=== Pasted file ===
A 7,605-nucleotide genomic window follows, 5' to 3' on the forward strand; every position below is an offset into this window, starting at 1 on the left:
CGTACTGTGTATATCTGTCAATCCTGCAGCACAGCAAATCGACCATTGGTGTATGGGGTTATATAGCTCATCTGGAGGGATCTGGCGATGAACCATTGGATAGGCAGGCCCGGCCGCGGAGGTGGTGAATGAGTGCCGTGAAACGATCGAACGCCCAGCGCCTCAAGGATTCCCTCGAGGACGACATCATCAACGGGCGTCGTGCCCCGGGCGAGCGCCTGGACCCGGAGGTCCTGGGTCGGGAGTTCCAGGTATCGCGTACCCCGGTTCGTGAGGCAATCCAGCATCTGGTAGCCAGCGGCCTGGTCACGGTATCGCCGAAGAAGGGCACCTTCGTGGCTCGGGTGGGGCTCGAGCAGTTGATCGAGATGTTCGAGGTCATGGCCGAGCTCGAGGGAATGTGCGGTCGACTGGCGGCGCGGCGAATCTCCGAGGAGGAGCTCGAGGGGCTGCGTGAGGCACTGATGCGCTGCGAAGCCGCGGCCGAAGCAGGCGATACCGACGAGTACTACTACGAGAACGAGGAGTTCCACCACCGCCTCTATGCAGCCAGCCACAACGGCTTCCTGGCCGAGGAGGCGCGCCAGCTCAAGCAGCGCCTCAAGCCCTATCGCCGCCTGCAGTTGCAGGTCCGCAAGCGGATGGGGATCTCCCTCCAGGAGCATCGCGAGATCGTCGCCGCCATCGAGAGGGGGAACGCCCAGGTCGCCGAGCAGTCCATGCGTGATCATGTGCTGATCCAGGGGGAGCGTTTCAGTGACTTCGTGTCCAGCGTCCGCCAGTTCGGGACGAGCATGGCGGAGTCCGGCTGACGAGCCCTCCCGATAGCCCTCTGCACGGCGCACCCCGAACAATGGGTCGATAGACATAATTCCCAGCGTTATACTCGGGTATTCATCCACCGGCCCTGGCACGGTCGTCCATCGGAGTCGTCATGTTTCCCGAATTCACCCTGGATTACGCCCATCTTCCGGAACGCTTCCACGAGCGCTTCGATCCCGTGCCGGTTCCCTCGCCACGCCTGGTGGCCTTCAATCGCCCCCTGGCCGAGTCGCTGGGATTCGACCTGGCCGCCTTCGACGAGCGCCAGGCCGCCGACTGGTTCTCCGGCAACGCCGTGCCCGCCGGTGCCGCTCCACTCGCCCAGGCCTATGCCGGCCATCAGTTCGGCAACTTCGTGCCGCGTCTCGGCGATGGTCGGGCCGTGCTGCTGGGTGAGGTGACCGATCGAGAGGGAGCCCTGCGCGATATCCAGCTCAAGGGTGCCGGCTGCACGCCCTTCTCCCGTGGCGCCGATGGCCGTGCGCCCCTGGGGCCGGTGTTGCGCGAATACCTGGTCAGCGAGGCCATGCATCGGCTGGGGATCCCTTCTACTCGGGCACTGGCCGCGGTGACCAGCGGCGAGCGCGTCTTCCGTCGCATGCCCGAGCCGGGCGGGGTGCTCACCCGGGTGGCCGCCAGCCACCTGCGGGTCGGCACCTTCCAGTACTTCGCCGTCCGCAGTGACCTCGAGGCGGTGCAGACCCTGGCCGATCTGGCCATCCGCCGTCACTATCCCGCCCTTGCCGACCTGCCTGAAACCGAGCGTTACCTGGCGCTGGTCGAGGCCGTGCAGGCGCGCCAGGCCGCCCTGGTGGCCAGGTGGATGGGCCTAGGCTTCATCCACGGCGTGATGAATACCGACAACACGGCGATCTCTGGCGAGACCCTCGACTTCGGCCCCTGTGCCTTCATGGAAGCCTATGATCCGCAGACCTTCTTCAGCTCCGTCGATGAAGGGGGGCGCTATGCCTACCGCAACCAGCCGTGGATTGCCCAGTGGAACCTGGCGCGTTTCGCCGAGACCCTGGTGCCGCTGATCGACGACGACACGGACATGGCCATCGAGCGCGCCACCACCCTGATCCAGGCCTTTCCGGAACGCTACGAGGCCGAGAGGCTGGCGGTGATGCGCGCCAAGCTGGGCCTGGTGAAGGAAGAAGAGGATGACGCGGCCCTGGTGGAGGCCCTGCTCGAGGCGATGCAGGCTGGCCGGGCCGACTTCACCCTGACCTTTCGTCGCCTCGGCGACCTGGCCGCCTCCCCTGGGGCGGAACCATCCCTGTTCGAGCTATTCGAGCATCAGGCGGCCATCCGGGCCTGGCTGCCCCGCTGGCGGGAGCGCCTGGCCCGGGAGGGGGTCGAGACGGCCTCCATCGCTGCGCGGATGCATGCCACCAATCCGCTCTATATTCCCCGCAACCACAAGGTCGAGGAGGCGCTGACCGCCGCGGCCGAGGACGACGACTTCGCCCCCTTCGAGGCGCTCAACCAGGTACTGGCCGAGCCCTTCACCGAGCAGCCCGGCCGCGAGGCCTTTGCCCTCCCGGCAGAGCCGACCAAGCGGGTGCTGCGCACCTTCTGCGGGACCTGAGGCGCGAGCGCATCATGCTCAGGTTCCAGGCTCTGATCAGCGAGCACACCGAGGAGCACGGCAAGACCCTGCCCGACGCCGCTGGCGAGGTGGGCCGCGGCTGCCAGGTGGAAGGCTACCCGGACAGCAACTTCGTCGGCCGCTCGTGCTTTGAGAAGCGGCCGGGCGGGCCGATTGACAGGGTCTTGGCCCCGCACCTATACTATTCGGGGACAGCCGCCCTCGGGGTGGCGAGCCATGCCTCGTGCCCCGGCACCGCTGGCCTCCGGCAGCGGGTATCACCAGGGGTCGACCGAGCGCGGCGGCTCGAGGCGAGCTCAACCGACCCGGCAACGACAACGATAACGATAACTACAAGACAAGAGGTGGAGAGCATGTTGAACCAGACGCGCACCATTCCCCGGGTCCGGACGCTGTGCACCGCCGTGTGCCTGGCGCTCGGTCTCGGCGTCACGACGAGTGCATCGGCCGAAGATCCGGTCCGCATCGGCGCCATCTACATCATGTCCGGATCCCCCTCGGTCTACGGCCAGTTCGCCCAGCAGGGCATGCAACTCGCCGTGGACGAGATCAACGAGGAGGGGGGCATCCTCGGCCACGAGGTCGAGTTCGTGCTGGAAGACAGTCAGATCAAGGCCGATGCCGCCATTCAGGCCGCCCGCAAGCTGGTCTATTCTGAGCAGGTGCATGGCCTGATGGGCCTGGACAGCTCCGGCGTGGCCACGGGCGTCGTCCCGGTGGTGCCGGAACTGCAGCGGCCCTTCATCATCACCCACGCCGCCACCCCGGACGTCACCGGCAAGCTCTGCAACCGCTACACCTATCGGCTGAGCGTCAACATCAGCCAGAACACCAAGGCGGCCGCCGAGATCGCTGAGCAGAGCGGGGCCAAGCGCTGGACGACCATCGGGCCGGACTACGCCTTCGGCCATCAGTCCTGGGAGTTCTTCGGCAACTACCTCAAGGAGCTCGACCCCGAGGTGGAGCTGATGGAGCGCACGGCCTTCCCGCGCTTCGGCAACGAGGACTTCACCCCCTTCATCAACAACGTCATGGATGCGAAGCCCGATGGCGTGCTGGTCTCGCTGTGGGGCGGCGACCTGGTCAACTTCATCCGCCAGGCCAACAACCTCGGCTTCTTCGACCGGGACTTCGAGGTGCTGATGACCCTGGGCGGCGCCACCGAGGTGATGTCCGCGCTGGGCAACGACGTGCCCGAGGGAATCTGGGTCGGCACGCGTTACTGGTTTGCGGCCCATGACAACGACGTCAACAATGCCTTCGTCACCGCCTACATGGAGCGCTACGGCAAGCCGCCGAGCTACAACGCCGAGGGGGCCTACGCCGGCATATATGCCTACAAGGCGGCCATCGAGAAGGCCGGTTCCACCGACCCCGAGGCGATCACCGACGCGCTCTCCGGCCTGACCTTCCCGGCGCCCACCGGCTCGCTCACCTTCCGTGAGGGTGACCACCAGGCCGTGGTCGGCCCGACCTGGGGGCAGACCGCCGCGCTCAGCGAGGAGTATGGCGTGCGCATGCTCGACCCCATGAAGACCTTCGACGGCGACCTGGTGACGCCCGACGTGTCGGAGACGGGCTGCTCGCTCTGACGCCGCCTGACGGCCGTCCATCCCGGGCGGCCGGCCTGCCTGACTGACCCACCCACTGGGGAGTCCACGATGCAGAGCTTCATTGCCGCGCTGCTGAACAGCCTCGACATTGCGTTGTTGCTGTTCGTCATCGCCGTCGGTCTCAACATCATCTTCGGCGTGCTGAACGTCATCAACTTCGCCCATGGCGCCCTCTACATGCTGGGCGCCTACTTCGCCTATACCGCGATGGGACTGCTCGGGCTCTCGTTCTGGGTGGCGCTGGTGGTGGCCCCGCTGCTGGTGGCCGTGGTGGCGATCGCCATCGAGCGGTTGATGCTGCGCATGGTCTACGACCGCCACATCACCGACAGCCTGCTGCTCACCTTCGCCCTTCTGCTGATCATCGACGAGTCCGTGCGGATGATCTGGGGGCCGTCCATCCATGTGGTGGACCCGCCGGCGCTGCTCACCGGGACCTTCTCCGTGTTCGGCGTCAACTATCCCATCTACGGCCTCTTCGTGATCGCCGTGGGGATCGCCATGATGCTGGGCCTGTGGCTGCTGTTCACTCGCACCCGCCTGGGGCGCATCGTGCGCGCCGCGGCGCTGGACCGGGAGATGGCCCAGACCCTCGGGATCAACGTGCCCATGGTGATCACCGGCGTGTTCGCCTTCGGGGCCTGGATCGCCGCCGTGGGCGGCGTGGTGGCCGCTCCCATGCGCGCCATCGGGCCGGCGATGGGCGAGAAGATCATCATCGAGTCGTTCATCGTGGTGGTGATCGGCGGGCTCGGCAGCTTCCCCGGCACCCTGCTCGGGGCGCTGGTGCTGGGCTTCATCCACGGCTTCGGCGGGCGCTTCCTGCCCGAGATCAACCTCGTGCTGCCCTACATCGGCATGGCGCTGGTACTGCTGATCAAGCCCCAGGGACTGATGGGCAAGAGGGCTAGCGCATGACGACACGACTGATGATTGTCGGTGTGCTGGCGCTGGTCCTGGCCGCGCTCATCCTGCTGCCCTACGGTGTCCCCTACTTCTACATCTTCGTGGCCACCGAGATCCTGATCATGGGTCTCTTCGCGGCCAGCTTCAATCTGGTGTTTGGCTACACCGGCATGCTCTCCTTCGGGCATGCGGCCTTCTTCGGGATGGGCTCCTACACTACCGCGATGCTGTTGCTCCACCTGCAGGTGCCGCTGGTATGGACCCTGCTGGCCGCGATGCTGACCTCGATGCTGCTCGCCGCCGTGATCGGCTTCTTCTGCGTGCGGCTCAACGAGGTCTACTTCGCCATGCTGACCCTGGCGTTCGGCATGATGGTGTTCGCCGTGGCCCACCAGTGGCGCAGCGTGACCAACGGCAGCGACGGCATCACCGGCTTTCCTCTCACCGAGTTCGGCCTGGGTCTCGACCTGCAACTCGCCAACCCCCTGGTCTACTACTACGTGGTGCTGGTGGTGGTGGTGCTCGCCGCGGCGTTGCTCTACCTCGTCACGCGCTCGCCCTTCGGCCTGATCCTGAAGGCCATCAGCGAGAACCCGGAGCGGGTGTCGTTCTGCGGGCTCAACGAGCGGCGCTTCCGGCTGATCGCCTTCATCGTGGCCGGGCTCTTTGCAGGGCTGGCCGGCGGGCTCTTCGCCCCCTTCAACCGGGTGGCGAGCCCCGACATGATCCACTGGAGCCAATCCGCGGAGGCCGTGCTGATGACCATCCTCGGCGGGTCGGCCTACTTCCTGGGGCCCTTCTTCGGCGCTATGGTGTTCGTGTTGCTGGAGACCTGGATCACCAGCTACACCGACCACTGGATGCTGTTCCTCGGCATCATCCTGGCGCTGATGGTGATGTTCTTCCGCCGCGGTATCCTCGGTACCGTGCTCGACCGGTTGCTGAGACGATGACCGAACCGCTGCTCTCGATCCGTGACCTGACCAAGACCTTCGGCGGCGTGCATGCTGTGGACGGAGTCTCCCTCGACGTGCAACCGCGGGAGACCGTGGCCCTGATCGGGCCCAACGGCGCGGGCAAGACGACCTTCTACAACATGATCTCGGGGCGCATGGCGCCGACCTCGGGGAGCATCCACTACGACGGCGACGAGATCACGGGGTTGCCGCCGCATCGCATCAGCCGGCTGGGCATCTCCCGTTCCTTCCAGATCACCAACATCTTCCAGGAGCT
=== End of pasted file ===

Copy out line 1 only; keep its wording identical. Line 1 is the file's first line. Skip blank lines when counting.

A 7,605-nucleotide genomic window follows, 5' to 3' on the forward strand; every position below is an offset into this window, starting at 1 on the left: